I have been a fan of Coca Cola for many years in terms of their approach to generating ‘love marks’ for their brands, often through creating great content that is seen by few in the real world, but consequently shared by the masses online, largely because of its entertainment value.
Their latest launch of Coke mini cans, is no exception. Check out the video below that shows what they did – it speaks for itself:
Less is more…in this case anyway.
A current buzzword that we hear a lot about is “social media monitoring” that seems a very nebulous term and appears at first to be difficult to define, and somewhat tricky to determine its value to brands.
Here is a great example showing the importance of social media monitoring - KitKat noticed this tweet by someone on Twitter that contained their brand name:
By using tools to monitor what was being said about their brand online, they noticed the tweet, they identified an opportunity to engage both a consumer talking about their brand(who appears at a quick glance to be a brand advocate) whilst simultaneously engaging another brand, Oreo.
This is what they tweeted in reply:
And this is how Oreo countered the cheeky tweet by KitKat:
Notice how the tones of both of these tweets from both brands are almost lighthearted banter – the chosen tone is absolutely key to engaging consumers and brands, and both brands nailed it in my opinion.
But KitKat often uses current events as the basis of some simple but entertaining and RELEVENT communications online, like this one when the new pope was elected.
- Listen daily to what people are saying about your brand online – not only can it be a customer service channel, it can be a product development channel, a brand evolution channel and certainly a consumer engagement channel. Don’t just put the youngest person in your marketing department in charge of social – it is potentially one of your most important channels to build (or destroy) your brand. Would you let an intern be your CEO?!!
- Have systems/procedures in place that allow you to reply very quickly. ‘Agility’ is the key word and most brands in 2013 are continuing with outdated, historic procedures and processes that do not reflect the capability for real time communications, listening, reacting to topical news stories, tweets and Facebook posts. Kit Kat took 2 days to reply to the initial Tweet from the consumer, and Oreo replied within 7 hours to the KitKat tweet! That means Oreo noticed the KitKat tweet, planned a strategy to counter it, came up with an idea, got client approval, executed it, and tweeted it within 7 hours! 99.9% of brands are not capable of doing that and they should be in 2013.
- Use current events for some of your brand content – it is relevent, entertaining and will be appreciated and noticed by consumers.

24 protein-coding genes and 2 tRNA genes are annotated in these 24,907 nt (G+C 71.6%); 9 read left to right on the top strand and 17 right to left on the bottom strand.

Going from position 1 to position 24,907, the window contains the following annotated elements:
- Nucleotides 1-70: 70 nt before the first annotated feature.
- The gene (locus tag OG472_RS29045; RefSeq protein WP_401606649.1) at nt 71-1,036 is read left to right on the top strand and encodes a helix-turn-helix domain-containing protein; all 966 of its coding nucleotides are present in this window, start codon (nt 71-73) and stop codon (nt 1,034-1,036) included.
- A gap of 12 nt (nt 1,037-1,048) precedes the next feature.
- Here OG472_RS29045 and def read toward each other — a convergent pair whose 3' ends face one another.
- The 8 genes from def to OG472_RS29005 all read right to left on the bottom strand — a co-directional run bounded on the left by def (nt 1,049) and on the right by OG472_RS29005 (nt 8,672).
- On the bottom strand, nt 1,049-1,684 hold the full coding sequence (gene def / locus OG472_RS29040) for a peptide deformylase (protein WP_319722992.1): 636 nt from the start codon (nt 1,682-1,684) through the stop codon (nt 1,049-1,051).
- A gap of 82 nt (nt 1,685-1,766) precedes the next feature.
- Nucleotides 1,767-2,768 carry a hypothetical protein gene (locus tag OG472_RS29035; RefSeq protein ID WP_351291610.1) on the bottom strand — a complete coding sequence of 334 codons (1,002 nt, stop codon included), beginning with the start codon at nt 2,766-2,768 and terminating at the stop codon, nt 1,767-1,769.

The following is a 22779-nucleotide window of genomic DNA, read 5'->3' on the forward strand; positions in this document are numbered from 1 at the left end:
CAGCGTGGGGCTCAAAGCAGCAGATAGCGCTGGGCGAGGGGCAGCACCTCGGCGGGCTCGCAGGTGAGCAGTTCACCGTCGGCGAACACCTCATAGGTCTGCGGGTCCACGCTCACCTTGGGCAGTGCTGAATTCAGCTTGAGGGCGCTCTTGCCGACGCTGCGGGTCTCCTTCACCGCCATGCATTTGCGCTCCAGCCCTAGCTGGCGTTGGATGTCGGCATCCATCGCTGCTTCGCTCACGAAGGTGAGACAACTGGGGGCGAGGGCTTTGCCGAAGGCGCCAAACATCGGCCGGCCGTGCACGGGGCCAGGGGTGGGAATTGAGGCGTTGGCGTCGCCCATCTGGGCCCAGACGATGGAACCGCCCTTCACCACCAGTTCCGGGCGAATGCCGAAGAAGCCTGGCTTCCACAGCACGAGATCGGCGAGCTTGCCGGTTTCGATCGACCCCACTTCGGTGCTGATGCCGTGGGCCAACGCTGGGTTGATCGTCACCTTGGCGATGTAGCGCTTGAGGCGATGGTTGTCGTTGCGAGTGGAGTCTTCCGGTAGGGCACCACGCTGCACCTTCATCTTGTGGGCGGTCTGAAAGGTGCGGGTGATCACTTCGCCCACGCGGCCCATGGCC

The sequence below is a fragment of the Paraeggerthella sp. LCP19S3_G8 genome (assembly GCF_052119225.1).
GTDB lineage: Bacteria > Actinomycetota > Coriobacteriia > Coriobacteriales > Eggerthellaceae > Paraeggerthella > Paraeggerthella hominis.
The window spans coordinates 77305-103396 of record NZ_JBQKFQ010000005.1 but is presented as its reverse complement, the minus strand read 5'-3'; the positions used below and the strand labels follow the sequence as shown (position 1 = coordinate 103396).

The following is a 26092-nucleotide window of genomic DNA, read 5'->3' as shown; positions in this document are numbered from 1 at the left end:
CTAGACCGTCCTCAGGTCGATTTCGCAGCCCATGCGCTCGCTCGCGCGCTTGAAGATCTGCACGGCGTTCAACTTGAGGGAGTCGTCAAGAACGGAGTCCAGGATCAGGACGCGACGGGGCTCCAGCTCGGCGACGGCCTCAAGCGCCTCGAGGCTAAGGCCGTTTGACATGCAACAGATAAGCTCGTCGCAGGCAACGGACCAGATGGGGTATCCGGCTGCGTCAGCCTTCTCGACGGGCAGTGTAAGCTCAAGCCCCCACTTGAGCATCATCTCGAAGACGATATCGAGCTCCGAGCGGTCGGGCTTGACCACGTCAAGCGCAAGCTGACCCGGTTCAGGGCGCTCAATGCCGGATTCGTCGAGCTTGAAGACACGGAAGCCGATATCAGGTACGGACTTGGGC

Those brands that are agile, creative, forward thinking and recognize the multi directional, real time communications that are taking place without them online, will reap HUGE benefits for their brands if they put some social skin in the game!
If every company was able to hire this guy for their infomercials, products would be flying off the shelves in unprecedented numbers. Check out this fantastic product – Sugru. My kids are already excited by it and want some SUGRU !!
Check out the fantastic infomercial.
An interesting initiative from Swatch earlier this year at a New York fashion week party. A model was covered in 107 Swatch watches that people could own by simply tweeting about the dress using the #swatchgirl hashtag.
Although the dress took 2 hours to put together, the 107 watches were all gone within 1,5 hours at the event, as a result of tweeting.
Swatch estimated that 400 000 people were exposed to the Swatch stunt through Twitter.
I love this sort of creative thinking that combines the latest culture, technology and media consumption in order to promote brands in a fun, interactive shareable way. Offline should work hand in hand with online for best results.
Nice one, Swatch.
Following my previous posts (click on the singing man below) about fantastic T Mobile viral campaigns in the UK, they have excelled themselves with this great video containing Royal look-a-likes at the Royal Wedding.
Yet again, the key to their latest topical, Royal success is a great, entertaining idea that people want to share in very large numbers – it’s not an ad. It is amusing, powerful video content to which the T-Mobile brand has tagged its name – that’s all. Check it out below.
By the way, I really hope that is actually Harry in the video!!
Nice job, T-Mobile.
Irish Spring 1977
As a marketing man, I can appreciate Irish Spring using the bad guy (Mr Miagi’s nemesis) from the original Karate Kid movie to demonstrate their brand attributes of :
- Manliness (by showing Irish men arm wrestling & writing the words manly deodorant soap on the packet) &
- Double level deodorant (let’s cut open the soap and show the two colours.)
All that being said, it is a truly crap 70s ad.
The Hair Man 1978
Er..Don’t know where to start……Just watch it and enjoy the following:
- The top camera transition from left to right – seamless to the TV viewer!
- The entry mid-way into the TV spot of the actor applying the ridiculously fitting hairpiece like a hat
- The Hair Man logo in the final frame – what the hell is that. Appears to be a deformed animal on a ski lift
The people of Hobbs, New Mexico should be proud.